3. No vendors. Woo-hoo! If you have been to Chichen Itzá lately you know all about the vendors and how their presence INSIDE the site is an eyesore and takes away from your experience. Nothing like feeling the energy of the the ancient stones with your fellow “crystal people” when suddenly your meditative reverie is interrupted by  a nasal shout from under the trees “CHEAPER THAN WALMART!” Um, OK, good to know since I always shop for my Mayan souvenirs at Walmart. The vendors have their agenda and I am not going to get into whether or not it’s a valid one; we are talking about the experience here, and they are not helping by occupying every shady spot on the site and hassling you every two steps with yet another article of dubious origin that all miraculously cost the same and are made by the same person – the ubiquitous and elusive Juan Dolla. You may get the impression that YOU are Juan Dolla: “blanket, Juan Dolla”; “jade mask, Juan Dolla”; Along with the wood carver next to the table carving his (same) piece of wood for the duration of his day thereby convincing you that those masks and jaguars and calendars are hand carved, there are also the Mayan grannies who have learned some English: “hankie, Juan Dolla”. Uxmal has no vendors inside the site. Period.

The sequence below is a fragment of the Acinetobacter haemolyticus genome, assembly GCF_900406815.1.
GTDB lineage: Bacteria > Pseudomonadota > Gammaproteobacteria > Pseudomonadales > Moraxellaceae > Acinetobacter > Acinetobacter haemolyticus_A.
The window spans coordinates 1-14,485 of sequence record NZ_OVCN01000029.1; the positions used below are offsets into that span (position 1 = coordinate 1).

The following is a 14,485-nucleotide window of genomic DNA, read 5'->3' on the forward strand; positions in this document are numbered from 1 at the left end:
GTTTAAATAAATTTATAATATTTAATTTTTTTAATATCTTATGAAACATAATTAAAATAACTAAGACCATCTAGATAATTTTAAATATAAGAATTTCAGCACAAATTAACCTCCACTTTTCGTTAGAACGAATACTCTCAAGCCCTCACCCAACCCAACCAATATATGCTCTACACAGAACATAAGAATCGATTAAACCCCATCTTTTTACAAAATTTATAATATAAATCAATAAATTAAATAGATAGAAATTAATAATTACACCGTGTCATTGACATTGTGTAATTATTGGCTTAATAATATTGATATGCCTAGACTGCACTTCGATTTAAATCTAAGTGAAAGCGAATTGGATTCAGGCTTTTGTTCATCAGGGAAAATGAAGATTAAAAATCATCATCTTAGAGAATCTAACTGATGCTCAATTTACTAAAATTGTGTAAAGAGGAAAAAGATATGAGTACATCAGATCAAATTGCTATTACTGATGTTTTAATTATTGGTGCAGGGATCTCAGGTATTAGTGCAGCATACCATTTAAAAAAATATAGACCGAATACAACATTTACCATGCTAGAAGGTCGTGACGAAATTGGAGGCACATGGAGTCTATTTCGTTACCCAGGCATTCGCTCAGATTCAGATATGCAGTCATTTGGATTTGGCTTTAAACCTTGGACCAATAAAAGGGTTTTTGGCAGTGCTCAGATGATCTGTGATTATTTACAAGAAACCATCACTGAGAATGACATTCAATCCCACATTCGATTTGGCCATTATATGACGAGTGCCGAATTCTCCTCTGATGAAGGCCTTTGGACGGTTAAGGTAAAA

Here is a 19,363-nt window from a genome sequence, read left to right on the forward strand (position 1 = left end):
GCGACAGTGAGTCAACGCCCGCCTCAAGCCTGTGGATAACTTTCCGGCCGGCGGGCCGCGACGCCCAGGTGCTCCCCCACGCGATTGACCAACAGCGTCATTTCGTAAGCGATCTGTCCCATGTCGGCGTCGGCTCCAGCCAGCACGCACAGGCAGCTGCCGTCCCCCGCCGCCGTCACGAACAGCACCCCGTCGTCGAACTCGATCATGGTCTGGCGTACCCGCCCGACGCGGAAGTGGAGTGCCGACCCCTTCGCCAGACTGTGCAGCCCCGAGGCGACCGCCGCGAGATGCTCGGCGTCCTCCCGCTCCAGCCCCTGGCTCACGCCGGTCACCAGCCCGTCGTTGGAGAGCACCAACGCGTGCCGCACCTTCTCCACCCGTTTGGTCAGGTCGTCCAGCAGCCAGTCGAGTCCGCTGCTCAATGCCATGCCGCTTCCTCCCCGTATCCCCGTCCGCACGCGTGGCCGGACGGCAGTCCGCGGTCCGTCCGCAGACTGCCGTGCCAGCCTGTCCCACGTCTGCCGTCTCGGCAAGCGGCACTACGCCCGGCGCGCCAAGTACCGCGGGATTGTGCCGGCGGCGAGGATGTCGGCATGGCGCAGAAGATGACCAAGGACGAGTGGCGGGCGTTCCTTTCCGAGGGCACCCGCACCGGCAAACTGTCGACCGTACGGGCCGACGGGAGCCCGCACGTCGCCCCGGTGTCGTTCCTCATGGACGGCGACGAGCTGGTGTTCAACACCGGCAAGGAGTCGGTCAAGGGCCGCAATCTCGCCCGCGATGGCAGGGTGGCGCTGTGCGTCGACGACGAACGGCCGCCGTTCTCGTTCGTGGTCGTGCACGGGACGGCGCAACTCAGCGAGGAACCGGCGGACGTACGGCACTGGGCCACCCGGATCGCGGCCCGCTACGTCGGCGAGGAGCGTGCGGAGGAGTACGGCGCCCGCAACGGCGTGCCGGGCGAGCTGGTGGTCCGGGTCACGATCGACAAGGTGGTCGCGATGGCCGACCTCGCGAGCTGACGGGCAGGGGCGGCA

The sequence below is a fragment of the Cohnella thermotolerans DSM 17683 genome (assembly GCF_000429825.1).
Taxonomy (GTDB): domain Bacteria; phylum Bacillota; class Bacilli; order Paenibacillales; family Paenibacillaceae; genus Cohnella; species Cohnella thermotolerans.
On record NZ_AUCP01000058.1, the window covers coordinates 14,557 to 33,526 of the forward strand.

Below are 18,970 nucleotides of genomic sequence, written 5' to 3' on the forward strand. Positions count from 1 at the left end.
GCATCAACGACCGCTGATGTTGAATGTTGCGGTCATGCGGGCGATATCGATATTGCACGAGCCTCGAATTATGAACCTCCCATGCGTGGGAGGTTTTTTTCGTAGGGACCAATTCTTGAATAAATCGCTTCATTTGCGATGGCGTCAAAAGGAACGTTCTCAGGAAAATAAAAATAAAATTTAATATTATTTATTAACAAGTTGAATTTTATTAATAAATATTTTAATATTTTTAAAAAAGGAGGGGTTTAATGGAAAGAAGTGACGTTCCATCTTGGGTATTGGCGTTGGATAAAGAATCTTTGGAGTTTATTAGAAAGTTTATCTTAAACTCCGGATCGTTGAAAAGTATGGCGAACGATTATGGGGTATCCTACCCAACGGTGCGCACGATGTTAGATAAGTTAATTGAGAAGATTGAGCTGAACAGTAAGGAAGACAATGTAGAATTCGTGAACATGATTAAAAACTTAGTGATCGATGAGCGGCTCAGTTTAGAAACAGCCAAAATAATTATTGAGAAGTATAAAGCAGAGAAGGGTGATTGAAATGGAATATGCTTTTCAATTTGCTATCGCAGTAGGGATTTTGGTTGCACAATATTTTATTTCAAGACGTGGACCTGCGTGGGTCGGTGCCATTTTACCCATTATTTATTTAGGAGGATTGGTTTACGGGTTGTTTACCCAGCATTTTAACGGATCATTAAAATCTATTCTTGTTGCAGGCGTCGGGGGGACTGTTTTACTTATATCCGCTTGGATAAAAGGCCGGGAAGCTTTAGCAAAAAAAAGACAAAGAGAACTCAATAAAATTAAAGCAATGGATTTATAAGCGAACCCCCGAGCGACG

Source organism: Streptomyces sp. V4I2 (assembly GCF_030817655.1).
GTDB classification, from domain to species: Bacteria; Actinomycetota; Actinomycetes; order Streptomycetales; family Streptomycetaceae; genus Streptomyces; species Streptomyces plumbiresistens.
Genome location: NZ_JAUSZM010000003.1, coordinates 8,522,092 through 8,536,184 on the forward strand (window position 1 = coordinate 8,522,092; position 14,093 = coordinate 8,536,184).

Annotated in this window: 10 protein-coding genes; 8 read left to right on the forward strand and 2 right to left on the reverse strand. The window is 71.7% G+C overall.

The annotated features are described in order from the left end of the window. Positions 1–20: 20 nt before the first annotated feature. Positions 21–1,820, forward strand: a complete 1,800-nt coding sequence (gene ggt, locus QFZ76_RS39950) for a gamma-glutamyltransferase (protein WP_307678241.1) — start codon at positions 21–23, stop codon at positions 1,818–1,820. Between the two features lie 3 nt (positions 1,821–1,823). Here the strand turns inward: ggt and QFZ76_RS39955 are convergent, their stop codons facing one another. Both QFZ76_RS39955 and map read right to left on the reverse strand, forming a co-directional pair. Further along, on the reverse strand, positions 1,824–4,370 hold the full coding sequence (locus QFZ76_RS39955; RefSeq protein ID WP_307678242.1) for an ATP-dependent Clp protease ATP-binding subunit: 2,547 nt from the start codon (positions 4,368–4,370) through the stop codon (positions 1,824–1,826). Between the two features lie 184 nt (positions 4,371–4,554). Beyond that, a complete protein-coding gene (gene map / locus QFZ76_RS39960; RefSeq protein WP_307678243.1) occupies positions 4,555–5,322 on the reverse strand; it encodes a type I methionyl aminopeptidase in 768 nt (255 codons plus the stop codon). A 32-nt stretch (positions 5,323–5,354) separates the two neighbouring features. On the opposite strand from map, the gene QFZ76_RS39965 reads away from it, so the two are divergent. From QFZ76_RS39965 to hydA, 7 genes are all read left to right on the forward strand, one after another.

4. The structure themselves. While Chichen Itzá is impressive in its size and many buildings are indeed breathtaking, the stonework on each and every façade at Uxmal is so much more intricate and will literally blow your mind, if you are of the artistic bent and are prepared to allow your mind to be blown. Chichen Itzá’s structures feature some carved stone but there was also a lot of stucco, painted and sculpted, which, over the centuries has melted away under the sun, rain and the chisels and pockets of the curious. The stones on the other hand at Uxmal, are still there, probably because the un-enlightened Spaniards did not find it necessary to build anything resembling a city, town or hacienda there.